Archived Discussion

This is discussion archived from a time before the current discussion method was installed.

Silva Zodiac: This page is incorrect at one point; it pretends that there were "fewer immigrants" to Australia than the United States. This is a common error, becoming steadily less accurate after the Gold Rushes, which brought many Chinese, European and other influences into the country for a short period, and the World War II era, when a great deal of immigration took place to escape Europe. Contextually, the fact is hardly well-placed - more exposure to other cultures is more likely to create linguistic differences than less is (which is the tone of the rest of the suggestions anyway). I suggest a correction of these facts, since the page is attempting to be useful and/or factual.

Sabbo: I say this page needs either a rewrite or a rename. It has very little to do with slang at the moment, and is moreso to do with comparing it to the US. Not that I can be bother doing said rewriting. >_>

Servitor_2152: I agree. With all that Land Downunder has done to solidify Aussie speech patterns in the minds of folks here in Eagleland, it would be good to see a description of Aussie slang from an actual native.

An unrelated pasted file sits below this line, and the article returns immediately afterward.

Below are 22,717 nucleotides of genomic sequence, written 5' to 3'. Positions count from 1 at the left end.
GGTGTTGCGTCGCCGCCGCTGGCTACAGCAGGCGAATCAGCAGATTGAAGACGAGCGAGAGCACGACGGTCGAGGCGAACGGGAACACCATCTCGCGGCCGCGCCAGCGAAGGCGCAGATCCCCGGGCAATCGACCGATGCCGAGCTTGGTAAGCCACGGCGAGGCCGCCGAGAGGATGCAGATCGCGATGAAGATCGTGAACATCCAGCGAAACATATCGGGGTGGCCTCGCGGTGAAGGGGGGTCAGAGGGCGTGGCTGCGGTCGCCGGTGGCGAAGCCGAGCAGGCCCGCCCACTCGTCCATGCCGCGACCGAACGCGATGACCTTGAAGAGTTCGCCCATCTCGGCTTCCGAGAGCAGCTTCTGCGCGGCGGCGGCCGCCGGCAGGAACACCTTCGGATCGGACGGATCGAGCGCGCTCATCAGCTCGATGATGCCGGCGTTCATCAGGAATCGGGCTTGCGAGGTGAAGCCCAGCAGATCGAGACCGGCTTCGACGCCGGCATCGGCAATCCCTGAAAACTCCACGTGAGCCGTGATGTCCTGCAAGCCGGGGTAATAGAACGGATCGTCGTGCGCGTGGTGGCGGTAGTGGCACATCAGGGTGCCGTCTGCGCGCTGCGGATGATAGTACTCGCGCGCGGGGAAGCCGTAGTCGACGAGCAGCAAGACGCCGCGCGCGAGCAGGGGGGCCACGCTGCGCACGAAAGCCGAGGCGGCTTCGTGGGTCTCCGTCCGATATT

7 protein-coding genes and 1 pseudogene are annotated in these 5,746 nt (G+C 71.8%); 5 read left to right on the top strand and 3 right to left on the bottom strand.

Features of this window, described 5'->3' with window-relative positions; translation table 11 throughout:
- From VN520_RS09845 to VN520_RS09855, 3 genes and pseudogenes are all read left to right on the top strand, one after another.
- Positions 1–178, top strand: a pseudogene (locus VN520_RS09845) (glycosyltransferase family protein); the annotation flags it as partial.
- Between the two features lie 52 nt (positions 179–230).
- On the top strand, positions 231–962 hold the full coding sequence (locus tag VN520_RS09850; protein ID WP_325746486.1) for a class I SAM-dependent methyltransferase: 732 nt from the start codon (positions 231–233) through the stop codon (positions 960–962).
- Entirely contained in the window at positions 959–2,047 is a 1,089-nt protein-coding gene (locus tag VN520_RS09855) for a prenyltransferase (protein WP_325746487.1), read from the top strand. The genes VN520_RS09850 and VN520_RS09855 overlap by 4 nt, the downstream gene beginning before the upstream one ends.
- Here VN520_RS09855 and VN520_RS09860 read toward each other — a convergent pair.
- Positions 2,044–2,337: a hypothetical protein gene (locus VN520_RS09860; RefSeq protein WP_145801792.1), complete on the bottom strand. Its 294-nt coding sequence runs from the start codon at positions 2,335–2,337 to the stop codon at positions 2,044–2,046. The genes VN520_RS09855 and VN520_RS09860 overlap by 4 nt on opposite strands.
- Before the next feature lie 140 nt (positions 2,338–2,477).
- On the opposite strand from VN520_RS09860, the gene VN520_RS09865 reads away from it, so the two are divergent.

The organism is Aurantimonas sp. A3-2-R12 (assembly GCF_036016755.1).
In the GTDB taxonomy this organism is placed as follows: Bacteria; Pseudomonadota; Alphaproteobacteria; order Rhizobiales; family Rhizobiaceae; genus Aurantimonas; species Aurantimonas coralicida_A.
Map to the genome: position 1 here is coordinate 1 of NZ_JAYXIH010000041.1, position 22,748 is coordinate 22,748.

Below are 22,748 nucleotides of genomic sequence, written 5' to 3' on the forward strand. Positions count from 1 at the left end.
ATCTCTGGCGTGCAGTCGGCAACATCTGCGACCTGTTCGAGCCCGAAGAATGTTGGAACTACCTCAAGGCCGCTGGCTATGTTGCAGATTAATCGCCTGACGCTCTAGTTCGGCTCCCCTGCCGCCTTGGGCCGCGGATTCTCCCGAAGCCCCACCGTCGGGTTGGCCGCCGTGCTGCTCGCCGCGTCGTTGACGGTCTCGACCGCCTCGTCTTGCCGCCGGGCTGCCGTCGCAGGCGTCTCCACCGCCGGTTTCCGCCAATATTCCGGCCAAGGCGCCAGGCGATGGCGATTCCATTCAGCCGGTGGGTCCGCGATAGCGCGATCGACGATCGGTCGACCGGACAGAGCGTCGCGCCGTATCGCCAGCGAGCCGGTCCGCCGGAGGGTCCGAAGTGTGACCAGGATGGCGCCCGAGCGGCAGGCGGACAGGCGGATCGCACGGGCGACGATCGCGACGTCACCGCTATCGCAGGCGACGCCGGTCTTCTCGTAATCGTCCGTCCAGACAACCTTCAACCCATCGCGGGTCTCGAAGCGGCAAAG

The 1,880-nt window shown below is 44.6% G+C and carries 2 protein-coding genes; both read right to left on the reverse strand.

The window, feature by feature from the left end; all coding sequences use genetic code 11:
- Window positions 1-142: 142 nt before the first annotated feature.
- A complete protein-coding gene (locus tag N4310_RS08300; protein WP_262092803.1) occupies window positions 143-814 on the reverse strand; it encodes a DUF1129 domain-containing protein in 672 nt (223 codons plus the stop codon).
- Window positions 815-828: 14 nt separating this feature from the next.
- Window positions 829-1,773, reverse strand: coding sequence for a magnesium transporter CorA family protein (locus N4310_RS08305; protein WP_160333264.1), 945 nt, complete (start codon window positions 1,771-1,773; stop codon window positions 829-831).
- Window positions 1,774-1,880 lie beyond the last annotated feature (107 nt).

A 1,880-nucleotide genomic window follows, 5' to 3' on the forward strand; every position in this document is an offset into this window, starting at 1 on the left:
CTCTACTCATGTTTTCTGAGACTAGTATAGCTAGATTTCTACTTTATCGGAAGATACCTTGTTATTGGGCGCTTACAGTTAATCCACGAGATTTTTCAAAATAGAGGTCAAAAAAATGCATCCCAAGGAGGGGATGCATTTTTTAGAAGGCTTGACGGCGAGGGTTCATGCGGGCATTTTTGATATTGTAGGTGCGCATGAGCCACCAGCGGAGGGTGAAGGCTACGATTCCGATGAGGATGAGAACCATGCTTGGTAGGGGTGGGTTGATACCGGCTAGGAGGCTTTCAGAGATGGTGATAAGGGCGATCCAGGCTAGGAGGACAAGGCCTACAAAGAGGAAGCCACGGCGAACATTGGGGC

randomfanboy: I rewrote the previous list into a few sentences, and threw in a bunch of common words and phrases I could think of in it's place. Here's the list that was there, if anyone wants to put it back.

  • America is huge, and mostly habitable, so people moved west in great immigrations. Australia is huge, and mostly uninhabitable, so a few people moved to the desert but the rest pretty much stayed on the edges.
  • Australia had a far greater British presence than America ever did, and Australia had it for longer.
  • America's wildlife was vaguely similar to European wildlife, and thus could have similar names. Australia's wildlife was like nothing the colonists had ever seen before.
  • Once independent, America had a more-or-less constant stream of immigrants from across the world, many of which were accepted and added new dimension to American English. Australia's original immigrants were often prisoners from major cities and their wardens and later settlers from Britain and Ireland - all white. Immigrants that weren't white were denied entry before the Post-War Period, meaning Australian English was from a far narrower field of sources.

  • please for the sake of my national pride. Australia was inhabited by convicts FIRST! the First Fleet, and Second Fleet, as the first two colonizing fleets were made up almost entirely of convict fleet. So the first statment on the page is wrong, we were never a colony of religious zealots.
randomfanboy: Uh, that line was taken out a while ago. Also, it was referring to America.